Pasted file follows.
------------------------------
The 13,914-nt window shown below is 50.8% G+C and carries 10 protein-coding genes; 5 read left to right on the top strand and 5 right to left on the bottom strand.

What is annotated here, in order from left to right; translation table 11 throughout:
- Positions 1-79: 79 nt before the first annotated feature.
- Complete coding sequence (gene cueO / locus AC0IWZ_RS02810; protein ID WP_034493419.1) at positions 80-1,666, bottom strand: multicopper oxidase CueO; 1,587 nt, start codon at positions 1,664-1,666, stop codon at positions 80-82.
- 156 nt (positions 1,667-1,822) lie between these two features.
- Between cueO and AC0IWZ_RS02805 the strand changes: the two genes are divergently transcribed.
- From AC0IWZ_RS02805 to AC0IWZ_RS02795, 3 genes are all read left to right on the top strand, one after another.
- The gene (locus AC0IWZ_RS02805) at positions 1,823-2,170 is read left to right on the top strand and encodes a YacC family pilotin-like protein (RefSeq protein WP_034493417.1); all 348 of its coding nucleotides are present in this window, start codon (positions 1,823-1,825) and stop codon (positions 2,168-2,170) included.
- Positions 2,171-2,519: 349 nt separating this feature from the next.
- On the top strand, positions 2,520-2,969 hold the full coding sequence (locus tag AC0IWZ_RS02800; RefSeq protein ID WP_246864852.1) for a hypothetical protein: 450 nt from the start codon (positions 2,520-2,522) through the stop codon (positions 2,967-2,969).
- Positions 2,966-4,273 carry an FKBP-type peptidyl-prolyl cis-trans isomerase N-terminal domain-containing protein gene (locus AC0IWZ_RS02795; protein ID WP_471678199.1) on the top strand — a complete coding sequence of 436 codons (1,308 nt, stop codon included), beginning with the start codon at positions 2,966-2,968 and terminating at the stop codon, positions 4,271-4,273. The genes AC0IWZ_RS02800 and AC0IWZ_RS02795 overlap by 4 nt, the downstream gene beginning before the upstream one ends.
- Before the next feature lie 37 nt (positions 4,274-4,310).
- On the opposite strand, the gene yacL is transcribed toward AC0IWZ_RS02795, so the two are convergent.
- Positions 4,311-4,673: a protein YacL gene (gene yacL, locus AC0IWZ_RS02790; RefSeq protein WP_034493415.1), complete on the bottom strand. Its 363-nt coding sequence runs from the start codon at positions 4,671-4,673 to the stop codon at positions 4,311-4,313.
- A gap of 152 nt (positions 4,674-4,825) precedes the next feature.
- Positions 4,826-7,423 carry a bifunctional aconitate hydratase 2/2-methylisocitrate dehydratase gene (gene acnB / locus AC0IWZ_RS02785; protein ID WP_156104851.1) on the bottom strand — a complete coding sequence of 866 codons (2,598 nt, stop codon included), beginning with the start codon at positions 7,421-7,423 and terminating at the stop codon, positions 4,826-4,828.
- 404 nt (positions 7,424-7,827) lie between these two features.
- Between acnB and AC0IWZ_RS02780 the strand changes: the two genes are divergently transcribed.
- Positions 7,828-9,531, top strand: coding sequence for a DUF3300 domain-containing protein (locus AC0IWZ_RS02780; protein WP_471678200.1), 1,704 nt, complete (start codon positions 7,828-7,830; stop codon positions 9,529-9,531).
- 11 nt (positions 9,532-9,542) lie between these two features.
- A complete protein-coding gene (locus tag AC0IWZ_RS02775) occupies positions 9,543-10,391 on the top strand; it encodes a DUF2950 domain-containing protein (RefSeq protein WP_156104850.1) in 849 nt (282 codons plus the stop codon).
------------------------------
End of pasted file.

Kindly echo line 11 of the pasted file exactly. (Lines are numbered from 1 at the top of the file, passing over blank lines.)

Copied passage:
- Positions 2,966-4,273 carry an FKBP-type peptidyl-prolyl cis-trans isomerase N-terminal domain-containing protein gene (locus AC0IWZ_RS02795; protein ID WP_471678199.1) on the top strand — a complete coding sequence of 436 codons (1,308 nt, stop codon included), beginning with the start codon at positions 2,966-2,968 and terminating at the stop codon, positions 4,271-4,273. The genes AC0IWZ_RS02800 and AC0IWZ_RS02795 overlap by 4 nt, the downstream gene beginning before the upstream one ends.